The 2004 tsunami that devastated Aceh in Indonesia left in its wake thousands of communities without homes and livelihoods.
After a lengthy rebuilding process, the WorldFish Center, in partnership with the Aceh Society Development (ASD) Cooperative, has helped to put these communities back on their feet through providing vital assistance in the development of local small-scale aquaculture enterprises.
The Cooperative connects Acehnese farmers to technical and financial services, as well as commercial markets, enabling them to generate an income while also providing a support network of ASD Cooperative staff and fellow farmers.
The photofilm Rusli’s Story shows the journey of Acehnese farmer Rusli, and the regenerated hope and income he found through the development of his shrimp and fish farm, following the tsunami that tore through his village.
“Before I had shrimp ponds, my life was difficult and it was hard to find money to support my family. Now, I’m happy because my life is no longer a mess, and I’m proud of my accomplishments,” Rusli said.
Rusli’s Story echoes thousands of small-scale fish and shrimp farmers that now operate in the area.
Senior scientist Dr Michael Phillips from the WorldFish Center has been at the forefront of a program to help improve the productivity of the pond systems in Aceh, and connect the ASD Cooperative with vital investment partners who can ensure that the local farmers get the most out of their fish and shrimp farms.
“Aquaculture, if practiced in the right way, can improve the lives of many people like Rusli in Aceh. With investment and the right partnerships there is the opportunity for replicating such experiences to create significant social and economic good for the people there,” Dr Phillips said.
The Cooperative operates based on a sustainable organization structure that can continue to support farmers beyond project funding.
“The Cooperative provides financial services for those more commercially orientated small enterprises that need a little more money. They provide technical and organizational support to famers, so they are not just putting in money, but they are providing a package of assistance to ensure that the money invested produces a better return,” Dr Phillips explained.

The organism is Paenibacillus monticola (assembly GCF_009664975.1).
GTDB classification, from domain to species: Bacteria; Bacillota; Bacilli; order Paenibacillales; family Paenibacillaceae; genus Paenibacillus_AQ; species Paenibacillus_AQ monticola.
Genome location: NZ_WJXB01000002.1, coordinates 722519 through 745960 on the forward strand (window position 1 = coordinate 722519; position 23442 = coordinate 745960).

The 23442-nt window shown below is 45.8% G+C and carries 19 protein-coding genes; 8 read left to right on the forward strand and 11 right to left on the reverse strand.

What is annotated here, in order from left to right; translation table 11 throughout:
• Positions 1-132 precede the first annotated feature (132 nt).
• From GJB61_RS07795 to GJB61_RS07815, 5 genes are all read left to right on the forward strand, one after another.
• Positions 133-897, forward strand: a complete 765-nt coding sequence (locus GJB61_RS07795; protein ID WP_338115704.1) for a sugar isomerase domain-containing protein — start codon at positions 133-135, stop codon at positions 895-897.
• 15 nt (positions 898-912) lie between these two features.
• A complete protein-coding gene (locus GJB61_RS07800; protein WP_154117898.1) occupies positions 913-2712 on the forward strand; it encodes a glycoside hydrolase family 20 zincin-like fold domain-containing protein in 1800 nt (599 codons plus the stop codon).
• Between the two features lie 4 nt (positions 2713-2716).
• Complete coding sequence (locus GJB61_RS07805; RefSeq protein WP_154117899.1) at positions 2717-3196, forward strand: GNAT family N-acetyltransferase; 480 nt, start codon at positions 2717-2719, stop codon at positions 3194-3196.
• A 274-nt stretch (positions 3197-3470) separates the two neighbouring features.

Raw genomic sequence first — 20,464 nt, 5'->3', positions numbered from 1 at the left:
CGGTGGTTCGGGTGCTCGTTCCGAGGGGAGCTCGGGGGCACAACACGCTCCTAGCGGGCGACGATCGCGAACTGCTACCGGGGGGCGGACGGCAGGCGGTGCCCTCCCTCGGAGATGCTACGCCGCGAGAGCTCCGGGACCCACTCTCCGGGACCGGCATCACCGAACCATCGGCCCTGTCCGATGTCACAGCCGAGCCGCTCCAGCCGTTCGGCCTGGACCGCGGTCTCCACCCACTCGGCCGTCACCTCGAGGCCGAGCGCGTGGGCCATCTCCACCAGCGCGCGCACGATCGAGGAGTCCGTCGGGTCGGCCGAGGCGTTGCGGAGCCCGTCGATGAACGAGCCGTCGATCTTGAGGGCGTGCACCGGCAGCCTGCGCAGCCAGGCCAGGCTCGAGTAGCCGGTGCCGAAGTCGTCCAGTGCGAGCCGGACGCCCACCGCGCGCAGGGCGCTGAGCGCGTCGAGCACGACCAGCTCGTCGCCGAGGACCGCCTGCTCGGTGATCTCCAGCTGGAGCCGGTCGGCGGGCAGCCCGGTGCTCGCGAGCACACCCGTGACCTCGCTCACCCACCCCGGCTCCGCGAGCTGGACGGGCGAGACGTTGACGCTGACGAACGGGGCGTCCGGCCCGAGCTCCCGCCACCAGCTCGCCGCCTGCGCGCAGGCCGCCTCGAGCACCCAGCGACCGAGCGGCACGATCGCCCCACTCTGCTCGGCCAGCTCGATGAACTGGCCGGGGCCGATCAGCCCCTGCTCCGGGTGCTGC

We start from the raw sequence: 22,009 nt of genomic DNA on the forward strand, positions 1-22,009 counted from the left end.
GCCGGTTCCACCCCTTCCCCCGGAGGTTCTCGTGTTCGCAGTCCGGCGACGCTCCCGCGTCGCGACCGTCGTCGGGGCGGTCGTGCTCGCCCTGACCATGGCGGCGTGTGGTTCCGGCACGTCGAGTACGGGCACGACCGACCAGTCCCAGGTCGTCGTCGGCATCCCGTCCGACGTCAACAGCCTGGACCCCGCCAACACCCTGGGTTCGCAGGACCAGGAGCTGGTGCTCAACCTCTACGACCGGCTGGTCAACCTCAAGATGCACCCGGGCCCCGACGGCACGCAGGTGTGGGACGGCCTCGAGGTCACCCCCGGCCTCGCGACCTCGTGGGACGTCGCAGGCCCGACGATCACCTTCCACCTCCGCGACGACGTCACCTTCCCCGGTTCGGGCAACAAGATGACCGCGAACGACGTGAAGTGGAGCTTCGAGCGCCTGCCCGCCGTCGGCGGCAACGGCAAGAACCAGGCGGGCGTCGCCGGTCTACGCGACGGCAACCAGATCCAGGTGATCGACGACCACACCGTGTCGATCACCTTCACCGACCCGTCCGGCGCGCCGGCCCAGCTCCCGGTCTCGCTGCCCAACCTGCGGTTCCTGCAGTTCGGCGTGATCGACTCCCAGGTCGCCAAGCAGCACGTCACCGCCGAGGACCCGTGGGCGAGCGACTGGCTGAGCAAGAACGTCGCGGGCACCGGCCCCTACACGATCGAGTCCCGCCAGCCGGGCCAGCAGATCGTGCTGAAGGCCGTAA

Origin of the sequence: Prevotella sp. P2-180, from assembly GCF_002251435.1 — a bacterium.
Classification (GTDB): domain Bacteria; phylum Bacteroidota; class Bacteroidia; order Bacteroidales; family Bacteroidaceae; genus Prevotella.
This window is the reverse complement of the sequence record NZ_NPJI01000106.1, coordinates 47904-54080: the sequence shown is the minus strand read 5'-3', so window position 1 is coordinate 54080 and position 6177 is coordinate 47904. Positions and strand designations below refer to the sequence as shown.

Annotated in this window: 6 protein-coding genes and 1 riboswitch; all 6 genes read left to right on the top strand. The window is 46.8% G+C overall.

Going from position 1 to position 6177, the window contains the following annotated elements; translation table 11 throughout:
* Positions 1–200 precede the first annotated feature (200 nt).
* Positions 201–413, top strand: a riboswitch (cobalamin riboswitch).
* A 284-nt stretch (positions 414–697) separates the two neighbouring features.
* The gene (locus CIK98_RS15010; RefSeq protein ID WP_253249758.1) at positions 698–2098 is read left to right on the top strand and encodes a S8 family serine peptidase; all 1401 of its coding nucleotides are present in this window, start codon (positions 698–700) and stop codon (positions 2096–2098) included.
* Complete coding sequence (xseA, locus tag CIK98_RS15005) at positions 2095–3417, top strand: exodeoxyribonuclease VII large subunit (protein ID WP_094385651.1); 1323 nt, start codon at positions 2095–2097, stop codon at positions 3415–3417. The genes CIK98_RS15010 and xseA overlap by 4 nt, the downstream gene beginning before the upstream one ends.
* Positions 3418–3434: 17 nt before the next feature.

Research in Aceh communities has shown that investment in small-scale aquaculture leads to positive social and economic outcomes. ASD Cooperative Executive Director, Muhammad Hanafiah, said that facilitating the local farmers to rebuild their fish farms not only generates income, but also gives them hope and encourages trauma healing.
The program has also found there are numerous positive environmental outcomes from the scheme including a reduction in the risk of shrimp disease problems, protection of the mangrove ecosystem, and more efficient use of land and water resources.
“Small changes in efficiencies and environmental improvement in individual farms have important implications. When multiplied across the large numbers of small-scale farmers in many countries, such improvements provide opportunities for better environmental performance across the sector as a whole. Not only can environment performance be improved, but investments in small and medium aquaculture enterprises can generate substantial social and economic outcomes,” Dr Phillips said.
Global aquaculture production is largely centered in developing countries, where the majority of the industry comes from small and medium scale enterprises.
“By giving special attention to small holders you can make a big difference to the lives of people. With the right approach, appropriate technologies and strong partnerships there is the possibility for creating significant good for small holders through aquaculture,” Dr Phillips said.
The WorldFish Center is committed to using sustainable aquaculture to reduce poverty and hunger, and improve the lives of fish and shrimp farmers like Rusli in Aceh.
Business Fights Poverty